- By Amelia C. Gormley
- Editions: ebook, paperback
- Published: May 19th 2014 by Riptide Publishing
- Genre: New Adult MxM Contemporary / Romance
- Source: review copy
- In a Flutter: Intense, heartbreaking and gorgeous!
One summer can change everything.
Hi, I’m Topher Carlisle: twenty-one, pretty, and fabulous. At least, that’s what I keep telling myself. But let’s get real. Walking the fake-it-til-you-make-it road to independence and self-respect isn’t easy. Especially since my mom’s a deadbeat alcoholic, and most of my family expects me to turn out just as worthless. Oh, and I’m close to losing my college swimming scholarship, so let’s add “dropout” to the list.
My BFF has invited me to stay at her beach house on the shore of Lake Michigan. That’ll give me one summer to make money and figure out what I want to do with my life. So of course I decide to have an affair with my BFF’s married, closeted dad. Because that always works out.
Now I’m homeless, friendless, jobless. Worthless. Just like my family expects, right? Except there’s this great guy, Jace, who sees it differently. He’s got it all together in ways I can only dream of—he’s hot, creative, insightful, understanding. He seems to think I don’t give myself enough credit. And if I don’t watch out, I may start to believe him.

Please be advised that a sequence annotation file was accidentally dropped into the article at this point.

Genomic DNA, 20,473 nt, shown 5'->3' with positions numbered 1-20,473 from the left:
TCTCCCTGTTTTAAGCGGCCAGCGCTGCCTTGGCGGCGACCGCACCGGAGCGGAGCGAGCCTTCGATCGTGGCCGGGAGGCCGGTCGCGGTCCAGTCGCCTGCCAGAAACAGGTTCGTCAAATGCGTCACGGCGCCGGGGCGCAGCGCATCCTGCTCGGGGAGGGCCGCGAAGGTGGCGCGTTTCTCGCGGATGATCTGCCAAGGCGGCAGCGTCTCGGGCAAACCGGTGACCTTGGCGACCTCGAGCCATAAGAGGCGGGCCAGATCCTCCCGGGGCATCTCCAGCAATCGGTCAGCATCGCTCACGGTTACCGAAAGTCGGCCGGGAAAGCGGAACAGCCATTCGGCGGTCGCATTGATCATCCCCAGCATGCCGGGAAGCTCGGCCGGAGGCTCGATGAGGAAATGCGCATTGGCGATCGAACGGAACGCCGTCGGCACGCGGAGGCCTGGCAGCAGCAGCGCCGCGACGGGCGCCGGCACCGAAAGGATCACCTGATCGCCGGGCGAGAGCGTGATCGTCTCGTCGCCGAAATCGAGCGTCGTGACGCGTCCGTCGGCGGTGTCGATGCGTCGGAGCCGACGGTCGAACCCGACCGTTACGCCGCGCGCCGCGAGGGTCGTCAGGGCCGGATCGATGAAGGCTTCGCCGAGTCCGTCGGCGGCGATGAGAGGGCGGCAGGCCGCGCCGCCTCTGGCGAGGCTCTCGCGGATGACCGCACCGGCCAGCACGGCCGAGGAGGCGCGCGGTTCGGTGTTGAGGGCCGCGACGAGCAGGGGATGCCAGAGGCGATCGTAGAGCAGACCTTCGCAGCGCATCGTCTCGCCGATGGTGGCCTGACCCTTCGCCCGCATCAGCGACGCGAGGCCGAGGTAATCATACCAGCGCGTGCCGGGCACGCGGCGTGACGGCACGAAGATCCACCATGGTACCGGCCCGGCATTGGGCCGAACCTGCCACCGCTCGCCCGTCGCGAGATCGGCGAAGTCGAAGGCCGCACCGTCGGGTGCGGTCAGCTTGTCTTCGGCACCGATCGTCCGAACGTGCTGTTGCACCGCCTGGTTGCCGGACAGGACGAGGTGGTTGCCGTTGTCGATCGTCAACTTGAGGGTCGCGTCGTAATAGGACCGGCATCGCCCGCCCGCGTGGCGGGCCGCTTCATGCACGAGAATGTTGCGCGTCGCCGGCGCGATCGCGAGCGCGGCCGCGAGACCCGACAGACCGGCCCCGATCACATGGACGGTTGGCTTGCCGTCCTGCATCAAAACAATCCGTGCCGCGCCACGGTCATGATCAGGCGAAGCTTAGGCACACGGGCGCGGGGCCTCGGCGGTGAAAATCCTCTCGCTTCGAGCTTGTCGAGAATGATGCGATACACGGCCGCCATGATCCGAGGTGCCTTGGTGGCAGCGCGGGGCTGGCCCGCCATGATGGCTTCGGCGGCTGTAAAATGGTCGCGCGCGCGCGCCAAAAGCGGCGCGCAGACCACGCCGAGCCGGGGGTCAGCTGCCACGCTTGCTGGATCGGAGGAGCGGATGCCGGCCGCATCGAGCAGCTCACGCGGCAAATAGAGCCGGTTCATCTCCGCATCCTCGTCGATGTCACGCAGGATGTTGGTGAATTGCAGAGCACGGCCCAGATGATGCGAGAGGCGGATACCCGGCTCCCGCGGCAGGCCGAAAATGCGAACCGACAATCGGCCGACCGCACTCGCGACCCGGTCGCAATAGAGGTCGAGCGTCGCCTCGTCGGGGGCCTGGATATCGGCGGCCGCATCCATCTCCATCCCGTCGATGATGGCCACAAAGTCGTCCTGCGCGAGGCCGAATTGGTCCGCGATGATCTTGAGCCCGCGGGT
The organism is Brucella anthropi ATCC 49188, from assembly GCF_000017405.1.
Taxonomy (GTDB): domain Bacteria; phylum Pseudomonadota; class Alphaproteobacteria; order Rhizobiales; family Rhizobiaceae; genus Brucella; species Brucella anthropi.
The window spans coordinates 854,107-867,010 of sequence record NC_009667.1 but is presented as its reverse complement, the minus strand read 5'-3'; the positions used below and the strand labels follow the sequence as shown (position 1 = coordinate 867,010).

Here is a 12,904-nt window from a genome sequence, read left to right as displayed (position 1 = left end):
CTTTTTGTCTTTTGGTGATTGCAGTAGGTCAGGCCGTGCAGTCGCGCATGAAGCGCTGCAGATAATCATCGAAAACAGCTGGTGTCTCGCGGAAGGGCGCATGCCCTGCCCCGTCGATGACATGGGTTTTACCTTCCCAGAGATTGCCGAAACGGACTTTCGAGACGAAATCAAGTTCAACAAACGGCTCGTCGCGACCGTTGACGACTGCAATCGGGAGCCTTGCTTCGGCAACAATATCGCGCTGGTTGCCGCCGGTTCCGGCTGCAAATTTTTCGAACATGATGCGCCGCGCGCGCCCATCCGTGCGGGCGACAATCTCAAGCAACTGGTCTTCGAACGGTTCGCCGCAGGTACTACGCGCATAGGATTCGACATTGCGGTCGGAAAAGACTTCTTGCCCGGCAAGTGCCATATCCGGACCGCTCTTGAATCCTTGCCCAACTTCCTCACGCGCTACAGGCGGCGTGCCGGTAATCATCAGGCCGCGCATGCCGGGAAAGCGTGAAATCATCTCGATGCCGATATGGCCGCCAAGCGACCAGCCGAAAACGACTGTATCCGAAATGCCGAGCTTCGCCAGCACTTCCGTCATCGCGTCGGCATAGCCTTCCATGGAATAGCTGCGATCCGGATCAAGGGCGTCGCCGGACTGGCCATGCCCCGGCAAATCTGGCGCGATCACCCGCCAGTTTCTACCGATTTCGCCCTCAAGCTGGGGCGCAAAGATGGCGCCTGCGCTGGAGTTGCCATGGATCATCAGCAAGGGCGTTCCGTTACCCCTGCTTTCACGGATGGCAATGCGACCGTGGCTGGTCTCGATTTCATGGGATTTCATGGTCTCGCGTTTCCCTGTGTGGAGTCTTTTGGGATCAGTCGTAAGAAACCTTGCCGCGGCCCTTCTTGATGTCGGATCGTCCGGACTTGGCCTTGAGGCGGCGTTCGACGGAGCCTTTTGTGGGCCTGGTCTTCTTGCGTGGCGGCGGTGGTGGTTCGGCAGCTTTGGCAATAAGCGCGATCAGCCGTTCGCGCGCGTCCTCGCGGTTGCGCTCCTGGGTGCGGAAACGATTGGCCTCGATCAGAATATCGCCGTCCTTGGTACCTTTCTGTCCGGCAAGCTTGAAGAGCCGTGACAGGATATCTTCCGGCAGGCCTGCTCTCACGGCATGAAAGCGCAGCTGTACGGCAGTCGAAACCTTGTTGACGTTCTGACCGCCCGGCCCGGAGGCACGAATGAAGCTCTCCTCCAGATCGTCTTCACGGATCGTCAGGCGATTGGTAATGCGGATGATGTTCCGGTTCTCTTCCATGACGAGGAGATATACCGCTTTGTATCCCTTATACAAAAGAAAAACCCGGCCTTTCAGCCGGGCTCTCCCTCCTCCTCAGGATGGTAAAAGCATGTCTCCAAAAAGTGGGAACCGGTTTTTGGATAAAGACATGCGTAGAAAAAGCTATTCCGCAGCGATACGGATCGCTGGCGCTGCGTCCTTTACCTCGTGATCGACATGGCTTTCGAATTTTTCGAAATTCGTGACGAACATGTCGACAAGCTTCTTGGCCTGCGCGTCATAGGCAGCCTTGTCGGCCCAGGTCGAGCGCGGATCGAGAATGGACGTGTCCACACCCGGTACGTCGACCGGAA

It’s been a while since I felt an Award of Excellence need for a read, but Sugatuck Summer was just too good not to get it. Obviously I felt the need to go full-on review on it because…FEELS! Gawd almighty, so many FEELS!! *takes deep breath* Okay, let’s do this properly.
The contemporary setting was great, we got some Sugatuck (obivously, lol), some Grand Rapids and Chicago scenery, and not just scenery but community-viewing, if you know what I mean. I loved the diversity, from vacation area to small-burg to big city kind of different feels. I also liked the way communities of those environments were portrayed, without it being a point or anything of the read, but their reactions, the way they reacted to their peers (or non-peers). Great contemporary worldbuilding, all the way.
But la piece de resistance here were obviously the characters, for me. Our main character, Christopher Carlisle, was the kind of fuckedup fabulous darling I simply can’t help but love to death. He’s a ‘milk & chocolate’, Justin Timberlake haired, green eyed self-declared drama queen who’s had a very, very hard time growing up as a talented kid in a small-burg setting. Of course his family has been trying to de-glam him all through his life, to reduce him to a neat little standard cookie-cutter thing they could easily control, though not quite accept.